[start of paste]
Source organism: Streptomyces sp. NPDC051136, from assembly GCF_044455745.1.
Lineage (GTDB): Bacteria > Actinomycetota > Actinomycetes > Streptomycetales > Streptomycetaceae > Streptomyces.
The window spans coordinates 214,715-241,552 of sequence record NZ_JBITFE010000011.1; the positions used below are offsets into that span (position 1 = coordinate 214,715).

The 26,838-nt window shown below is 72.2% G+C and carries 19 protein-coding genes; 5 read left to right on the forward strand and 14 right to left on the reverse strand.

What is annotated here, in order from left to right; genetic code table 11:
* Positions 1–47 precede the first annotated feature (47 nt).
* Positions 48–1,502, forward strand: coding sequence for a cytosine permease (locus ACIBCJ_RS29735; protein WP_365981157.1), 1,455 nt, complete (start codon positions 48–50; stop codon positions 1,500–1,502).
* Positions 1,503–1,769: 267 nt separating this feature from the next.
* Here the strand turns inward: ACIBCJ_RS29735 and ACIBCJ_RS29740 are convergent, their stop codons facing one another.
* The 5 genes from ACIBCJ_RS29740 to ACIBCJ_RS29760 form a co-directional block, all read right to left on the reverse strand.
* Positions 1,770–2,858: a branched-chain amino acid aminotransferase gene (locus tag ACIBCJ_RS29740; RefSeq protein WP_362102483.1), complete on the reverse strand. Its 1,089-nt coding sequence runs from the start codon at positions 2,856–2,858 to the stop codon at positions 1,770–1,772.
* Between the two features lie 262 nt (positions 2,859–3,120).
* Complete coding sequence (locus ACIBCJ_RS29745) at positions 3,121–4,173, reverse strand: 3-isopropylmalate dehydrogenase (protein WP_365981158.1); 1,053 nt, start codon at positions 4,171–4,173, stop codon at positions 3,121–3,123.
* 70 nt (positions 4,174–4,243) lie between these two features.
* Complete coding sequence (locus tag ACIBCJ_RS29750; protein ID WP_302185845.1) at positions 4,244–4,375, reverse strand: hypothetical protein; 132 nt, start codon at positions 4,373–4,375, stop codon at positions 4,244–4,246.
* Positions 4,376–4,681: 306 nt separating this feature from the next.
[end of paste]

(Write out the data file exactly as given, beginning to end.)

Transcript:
Source organism: Streptomyces sp. NPDC051136, from assembly GCF_044455745.1.
Lineage (GTDB): Bacteria > Actinomycetota > Actinomycetes > Streptomycetales > Streptomycetaceae > Streptomyces.
The window spans coordinates 214,715-241,552 of sequence record NZ_JBITFE010000011.1; the positions used below are offsets into that span (position 1 = coordinate 214,715).

The 26,838-nt window shown below is 72.2% G+C and carries 19 protein-coding genes; 5 read left to right on the forward strand and 14 right to left on the reverse strand.

What is annotated here, in order from left to right; genetic code table 11:
* Positions 1–47 precede the first annotated feature (47 nt).
* Positions 48–1,502, forward strand: coding sequence for a cytosine permease (locus ACIBCJ_RS29735; protein WP_365981157.1), 1,455 nt, complete (start codon positions 48–50; stop codon positions 1,500–1,502).
* Positions 1,503–1,769: 267 nt separating this feature from the next.
* Here the strand turns inward: ACIBCJ_RS29735 and ACIBCJ_RS29740 are convergent, their stop codons facing one another.
* The 5 genes from ACIBCJ_RS29740 to ACIBCJ_RS29760 form a co-directional block, all read right to left on the reverse strand.
* Positions 1,770–2,858: a branched-chain amino acid aminotransferase gene (locus tag ACIBCJ_RS29740; RefSeq protein WP_362102483.1), complete on the reverse strand. Its 1,089-nt coding sequence runs from the start codon at positions 2,856–2,858 to the stop codon at positions 1,770–1,772.
* Between the two features lie 262 nt (positions 2,859–3,120).
* Complete coding sequence (locus ACIBCJ_RS29745) at positions 3,121–4,173, reverse strand: 3-isopropylmalate dehydrogenase (protein WP_365981158.1); 1,053 nt, start codon at positions 4,171–4,173, stop codon at positions 3,121–3,123.
* 70 nt (positions 4,174–4,243) lie between these two features.
* Complete coding sequence (locus tag ACIBCJ_RS29750; protein ID WP_302185845.1) at positions 4,244–4,375, reverse strand: hypothetical protein; 132 nt, start codon at positions 4,373–4,375, stop codon at positions 4,244–4,246.
* Positions 4,376–4,681: 306 nt separating this feature from the next.